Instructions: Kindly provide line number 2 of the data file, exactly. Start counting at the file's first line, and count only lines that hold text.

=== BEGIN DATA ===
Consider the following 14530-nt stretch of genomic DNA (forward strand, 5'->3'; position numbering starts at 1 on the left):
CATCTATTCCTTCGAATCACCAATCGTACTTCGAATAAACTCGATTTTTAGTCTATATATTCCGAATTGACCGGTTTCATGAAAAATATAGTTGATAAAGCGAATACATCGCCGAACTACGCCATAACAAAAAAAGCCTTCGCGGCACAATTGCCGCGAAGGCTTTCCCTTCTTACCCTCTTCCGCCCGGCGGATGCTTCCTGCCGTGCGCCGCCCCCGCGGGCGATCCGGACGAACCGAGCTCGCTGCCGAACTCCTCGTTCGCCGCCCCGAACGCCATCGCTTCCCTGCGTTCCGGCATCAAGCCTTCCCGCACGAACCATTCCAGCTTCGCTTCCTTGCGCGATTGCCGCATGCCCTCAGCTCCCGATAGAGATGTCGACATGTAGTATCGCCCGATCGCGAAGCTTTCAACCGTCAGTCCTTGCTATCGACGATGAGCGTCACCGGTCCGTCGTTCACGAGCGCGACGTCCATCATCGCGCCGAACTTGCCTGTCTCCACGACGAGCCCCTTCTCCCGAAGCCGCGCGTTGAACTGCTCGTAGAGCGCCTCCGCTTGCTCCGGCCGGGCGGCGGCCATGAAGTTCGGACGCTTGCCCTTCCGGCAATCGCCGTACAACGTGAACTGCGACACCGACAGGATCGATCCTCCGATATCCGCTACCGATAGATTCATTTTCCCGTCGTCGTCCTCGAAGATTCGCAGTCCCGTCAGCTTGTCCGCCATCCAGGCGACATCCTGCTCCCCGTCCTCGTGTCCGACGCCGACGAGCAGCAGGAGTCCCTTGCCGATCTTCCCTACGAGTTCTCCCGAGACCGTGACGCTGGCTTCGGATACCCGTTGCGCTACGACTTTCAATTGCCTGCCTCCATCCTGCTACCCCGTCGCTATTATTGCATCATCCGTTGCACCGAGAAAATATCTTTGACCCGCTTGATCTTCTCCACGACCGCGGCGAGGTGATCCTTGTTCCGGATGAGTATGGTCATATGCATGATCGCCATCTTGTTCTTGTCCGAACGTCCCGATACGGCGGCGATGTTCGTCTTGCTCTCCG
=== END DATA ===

CATCTATTCCTTCGAATCACCAATCGTACTTCGAATAAACTCGATTTTTAGTCTATATATTCCGAATTGACCGGTTTCATGAAAAATATAGTTGATAAAGCGAATACATCGCCGAACTACGCCATAACAAAAAAAGCCTTCGCGGCACAATTGCCGCGAAGGCTTTCCCTTCTTACCCTCTTCCGCCCGGCGGATGCTTCCTGCCGTGCGCCGCCCCCGCGGGCGATCCGGACGAACCGAGCTCGCTGCCGAACTCCTCGTTCGCCGCCCCGAACGCCATCGCTTCCCTGCGTTCCGGCATCAAGCCTTCCCGCACGAACCATTCCAGCTTCGCTTCCTTGCGCGATTGCCGCATGCCCTCAGCTCCCGATAGAGATGTCGACATGTAGTATCGCCCGATCGCGAAGCTTTCAACCGTCAGTCCTTGCTATCGACGATGAGCGTCACCGGTCCGTCGTTCACGAGCGCGACGTCCATCATCGCGCCGAACTTGCCTGTCTCCACGACGAGCCCCTTCTCCCGAAGCCGCGCGTTGAACTGCTCGTAGAGCGCCTCCGCTTGCTCCGGCCGGGCGGCGGCCATGAAGTTCGGACGCTTGCCCTTCCGGCAATCGCCGTACAACGTGAACTGCGACACCGACAGGATCGATCCTCCGATATCCGCTACCGATAGATTCATTTTCCCGTCGTCGTCCTCGAAGATTCGCAGTCCCGTCAGCTTGTCCGCCATCCAGGCGACATCCTGCTCCCCGTCCTCGTGTCCGACGCCGACGAGCAGCAGGAGTCCCTTGCCGATCTTCCCTACGAGTTCTCCCGAGACCGTGACGCTGGCTTCGGATACCCGTTGCGCTACGACTTTCAATTGCCTGCCTCCATCCTGCTACCCCGTCGCTATTATTGCATCATCCGTTGCACCGAGAAAATATCTTTGACCCGCTTGATCTTCTCCACGACCGCGGCGAGGTGATCCTTGTTCCGGATGAGTATGGTCATATGCATGATCGCCATCTTGTTCTTGTCCGAACGTCCCGATACGGCGGCGATGTTCGTCTTGCTCTCCG